Introduction to Startups
In my first piece, I went over the very basics of venture capital. To recap, venture capital is a form of private equity in which investors provide (generally) early-stage startup companies capital or financing in exchange for equity in companies they believe have long-term growth potential. In my second piece, I outlined the mechanics and structure of venture capital funds, the legal entities and their relationship to each other, and the pros and cons of venture capital versus equity crowdfunding. In this piece, I’ll go over the startup stages of an early company’s lifecycle, what that stage entails, and more.
The Four Startup Stages
- Early-Stage Startups (Before Series A)
- The Series A Stage
- Growth Stage (Post-Series A)
If you’re vaguely interested in or familiar with startups, you’ve probably heard the terms “early-stage startup,” “pre-seed,” “growth,” or “Series A, B, etc…” before. The various stages of a startup’s life and funding rounds can disorient individuals unfamiliar with the startup ecosystem, so we’re here to help cut through some of the noise.
As Gil Dibner of Angular Ventures mentions in his blog post, the source of confusion stems in part from startup founders trying to define the stage their company is at in a way that will support their fundraising efforts. On the other side, VC firms are trying to define a rational or differentiated investment strategy that conveys their strategy clearly so that they’ll see the right dealflow.
Funding rounds are intimately connected with the stage of a startup and refer to the rounds of funding startups go through to raise capital. These commonly refer to “seed,” “Series A,” “Series B,” etc… but may also include “extension rounds, “bridge rounds,” and even “debt rounds” (which is just debt financing). Startup stages and funding rounds are related in that fund rounds generally signal a startup’s life stage/phase. An early-stage startup is generally one that has yet to raise their Series A and hasn’t built the engines of growth. There are questions of product-market fit, if the company is capable of scaling, market risk, and more. These are startups that have yet to, or have raised a pre-seed, seed, seed-extension round, etc…, but have not raised their Series A.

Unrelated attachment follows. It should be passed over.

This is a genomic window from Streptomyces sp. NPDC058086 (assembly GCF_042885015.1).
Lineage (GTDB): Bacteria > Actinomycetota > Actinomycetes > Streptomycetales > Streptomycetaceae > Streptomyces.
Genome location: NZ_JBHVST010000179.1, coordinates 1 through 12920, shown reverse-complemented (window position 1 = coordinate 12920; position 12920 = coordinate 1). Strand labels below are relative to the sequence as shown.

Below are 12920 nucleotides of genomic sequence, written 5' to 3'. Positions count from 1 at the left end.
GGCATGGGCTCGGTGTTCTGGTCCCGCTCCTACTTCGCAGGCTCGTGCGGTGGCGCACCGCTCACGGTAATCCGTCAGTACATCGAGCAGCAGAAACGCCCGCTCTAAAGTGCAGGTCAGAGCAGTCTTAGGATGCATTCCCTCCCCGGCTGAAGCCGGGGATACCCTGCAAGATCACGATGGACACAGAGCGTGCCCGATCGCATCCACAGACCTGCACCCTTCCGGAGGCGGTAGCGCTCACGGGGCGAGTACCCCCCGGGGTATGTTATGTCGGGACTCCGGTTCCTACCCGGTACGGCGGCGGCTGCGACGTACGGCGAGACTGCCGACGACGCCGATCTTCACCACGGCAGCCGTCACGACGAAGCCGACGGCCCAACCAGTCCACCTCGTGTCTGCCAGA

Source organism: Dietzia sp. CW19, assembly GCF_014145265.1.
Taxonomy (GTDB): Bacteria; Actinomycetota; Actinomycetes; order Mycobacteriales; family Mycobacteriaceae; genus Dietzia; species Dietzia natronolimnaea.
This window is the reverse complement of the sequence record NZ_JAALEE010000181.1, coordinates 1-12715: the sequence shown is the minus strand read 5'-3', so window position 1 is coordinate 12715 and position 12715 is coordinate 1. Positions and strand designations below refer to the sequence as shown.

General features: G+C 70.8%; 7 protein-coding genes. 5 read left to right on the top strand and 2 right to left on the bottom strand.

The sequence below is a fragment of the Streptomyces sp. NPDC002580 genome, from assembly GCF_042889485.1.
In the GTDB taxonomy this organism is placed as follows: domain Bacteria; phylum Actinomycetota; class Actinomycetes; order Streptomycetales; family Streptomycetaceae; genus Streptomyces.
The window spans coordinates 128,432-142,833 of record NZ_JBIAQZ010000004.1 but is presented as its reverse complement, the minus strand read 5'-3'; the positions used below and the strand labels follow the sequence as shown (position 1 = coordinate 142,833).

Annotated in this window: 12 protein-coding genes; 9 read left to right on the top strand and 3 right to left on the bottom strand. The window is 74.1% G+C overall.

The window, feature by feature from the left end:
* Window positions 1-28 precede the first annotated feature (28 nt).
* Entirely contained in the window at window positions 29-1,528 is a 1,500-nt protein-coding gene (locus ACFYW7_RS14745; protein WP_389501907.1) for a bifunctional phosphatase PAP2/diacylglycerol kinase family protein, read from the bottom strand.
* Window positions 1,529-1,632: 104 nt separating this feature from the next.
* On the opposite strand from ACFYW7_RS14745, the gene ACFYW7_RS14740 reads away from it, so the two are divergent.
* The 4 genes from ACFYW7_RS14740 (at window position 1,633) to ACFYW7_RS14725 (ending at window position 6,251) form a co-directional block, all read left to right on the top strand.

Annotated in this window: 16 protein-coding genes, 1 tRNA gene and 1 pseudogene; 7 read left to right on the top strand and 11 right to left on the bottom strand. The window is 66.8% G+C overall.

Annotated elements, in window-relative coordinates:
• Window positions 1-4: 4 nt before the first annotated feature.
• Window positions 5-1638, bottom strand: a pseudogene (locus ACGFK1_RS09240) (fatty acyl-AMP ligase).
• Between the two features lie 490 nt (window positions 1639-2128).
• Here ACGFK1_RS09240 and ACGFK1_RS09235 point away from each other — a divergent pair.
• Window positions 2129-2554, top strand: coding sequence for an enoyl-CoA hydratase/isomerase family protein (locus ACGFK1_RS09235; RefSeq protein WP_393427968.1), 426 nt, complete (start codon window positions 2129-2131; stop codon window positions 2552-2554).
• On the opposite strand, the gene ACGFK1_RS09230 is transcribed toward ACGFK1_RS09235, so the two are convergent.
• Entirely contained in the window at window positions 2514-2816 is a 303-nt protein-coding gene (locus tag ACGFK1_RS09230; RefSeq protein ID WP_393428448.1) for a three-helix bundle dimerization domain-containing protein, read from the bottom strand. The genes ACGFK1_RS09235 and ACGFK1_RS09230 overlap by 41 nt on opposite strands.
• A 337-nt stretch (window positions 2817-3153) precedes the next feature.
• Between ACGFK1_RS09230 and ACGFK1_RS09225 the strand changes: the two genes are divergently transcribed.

As Gil also mentions, and we align with his perspective here, there are really only three startup stages or phases in an early company’s life. His main qualifier for the three stages are all defined by the Series A round. I personally would add a “pre-IPO” phase and I’ll explain why further in a bit.
The Four Startup Stages Explained
Early-Stage Startups (Before Series A): This startup stage is the phase before a startup raises their Series A are startups in the early stages of their life. These are companies that have or have yet to raise their pre-seed, seed, seed-extension, etc… and are defined by their questions on whether or not they can scale, are a true product-market fit, etc… There are numerous risks involved including product risk, market risk, talent risk, and more. As Gil mentions, the defining characteristic of this stage is that the startups here are not ready to start building the growth engines that’ll scale the company.